Tuesday, February 1, 2011

The Bittersweet Taste of Surrealism

Welcome to gorgeous, curious 2011! Overhaul and update! Hiatus ended! Sheets to the wind!

Last week we screened surrealist films in World Cinema, the class at UC Riverside in which I am a proud TA. After we watched the 1928 Bunuel/Dali short film Un Chien Andalou, I asked the class, rather fatuously, if they were ready for Eraserhead.

"Wait, wait," said one of the 75 undergraduates. "I have a question."

"Maybe I can help you with it," I said. 

"What just happened?" he said.

Indeed. "I can't help with that," I said. "Maybe there is someone in the audience here who is high, and would like to help the rest of us?" 

Of course I could have also said: Maybe there is someone in the audience here who is dreaming? Maybe there is someone in the audience here who is profoundly dissatisfied with current hegemonic rules of rationality and aesthetics? Or maybe there is someone in the audience here who is actively thinking about what dominant culture has taught them about "the abject?"

What happens in that film. Ants crawl out of a hole in a man's hand. An eye is cut open. A moon is sliced by clouds. A woman is man-handled. A piano is dragged across a room. A man holds a book/a gun in his shaking hand. Many things happen. A man in a nun-suit rides a bicycle. A woman is disturbed. And many more things. But this was not what I was being asked. I was being asked: "Where was the plot?"

Later that week I read the students' film journals. One of the most startling lines: "Un Chien Andalou is a film in which essentially nothing happens." Was that my fault?

Essentially nothing, I thought. Maybe this is true. Where the student might have felt he was delivering an incisive critique of what seemed to him a worthless film structure, he inadvertently stumbled into my most secret dear heart of artist's longing. How beautiful can "essentially nothing" possibly be? Isn't it the goal of meditation to arrive at essentially nothing? Isn't true creative practice the state of controlling essentially nothing? Isn't love itself the miracle that springs from essentially nothing?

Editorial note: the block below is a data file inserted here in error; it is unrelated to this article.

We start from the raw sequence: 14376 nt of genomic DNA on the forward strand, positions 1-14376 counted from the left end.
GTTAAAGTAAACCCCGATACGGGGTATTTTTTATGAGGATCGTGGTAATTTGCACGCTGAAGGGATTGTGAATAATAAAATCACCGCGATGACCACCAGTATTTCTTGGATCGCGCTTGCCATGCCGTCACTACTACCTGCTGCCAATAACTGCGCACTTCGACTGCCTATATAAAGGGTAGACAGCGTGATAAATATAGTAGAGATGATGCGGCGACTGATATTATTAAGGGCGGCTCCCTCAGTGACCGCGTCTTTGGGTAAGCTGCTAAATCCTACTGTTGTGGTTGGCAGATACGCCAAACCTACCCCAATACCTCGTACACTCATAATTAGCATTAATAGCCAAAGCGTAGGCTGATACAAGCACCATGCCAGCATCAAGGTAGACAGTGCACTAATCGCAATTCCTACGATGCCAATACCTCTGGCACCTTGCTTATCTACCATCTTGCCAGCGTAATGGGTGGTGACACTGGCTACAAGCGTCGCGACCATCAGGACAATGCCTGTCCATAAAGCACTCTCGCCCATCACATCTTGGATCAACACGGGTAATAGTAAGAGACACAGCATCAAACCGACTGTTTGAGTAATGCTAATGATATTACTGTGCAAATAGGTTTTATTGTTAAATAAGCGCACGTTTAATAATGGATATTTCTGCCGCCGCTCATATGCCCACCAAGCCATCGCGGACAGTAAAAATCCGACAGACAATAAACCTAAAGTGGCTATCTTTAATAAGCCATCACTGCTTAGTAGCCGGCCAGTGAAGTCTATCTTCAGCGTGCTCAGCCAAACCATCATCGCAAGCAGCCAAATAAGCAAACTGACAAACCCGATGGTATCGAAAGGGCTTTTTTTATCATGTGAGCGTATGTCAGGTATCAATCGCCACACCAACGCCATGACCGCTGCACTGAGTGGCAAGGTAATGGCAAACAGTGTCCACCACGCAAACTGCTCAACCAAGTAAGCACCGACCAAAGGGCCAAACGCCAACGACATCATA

Last quarter I read Heidegger's "The Question Concerning Technology." In the dense maze of abstraction, I found a window, a clearing, a space to gather: Heidegger's call for our awareness of efficiency and optimization as the governing principles of our lives. Efficiency. Plot delivery. Optimization. Moral and message. Clean lines. Making Sense. 

In other words, technological thinking, which is ubiquitous in late capitalism, has so structured our daily lives that it feels terrible to try and step out of it. It feels like a sin. It may very well be a sin.

Walrus. By the way.

And so I came to lunch at a tiny Italian restaurant with my friend April, and I said, "How do I lead a discussion on Surrealism tomorrow? How do I let the students know that the disruption of 'rational' flow is one of the most important political acts of the 20th and maybe also the 21st century? That it took a kind of surrealist vision to come up with the idea of real social justice? That all revolutions stem from surreal and utterly unthinkable dreams of a future in which the rules of the entire socio-political order have been restructured? How? How?"

"Make them play," was her answer. "Ask them to do something surreal."

Make them play! Make you play! May you play! 

There is no stopping you once you've decided to feel the intense pleasure of a fencepost in the moonlight.

Exquisite Corpse. We shall see if it is more bitter or more sweet.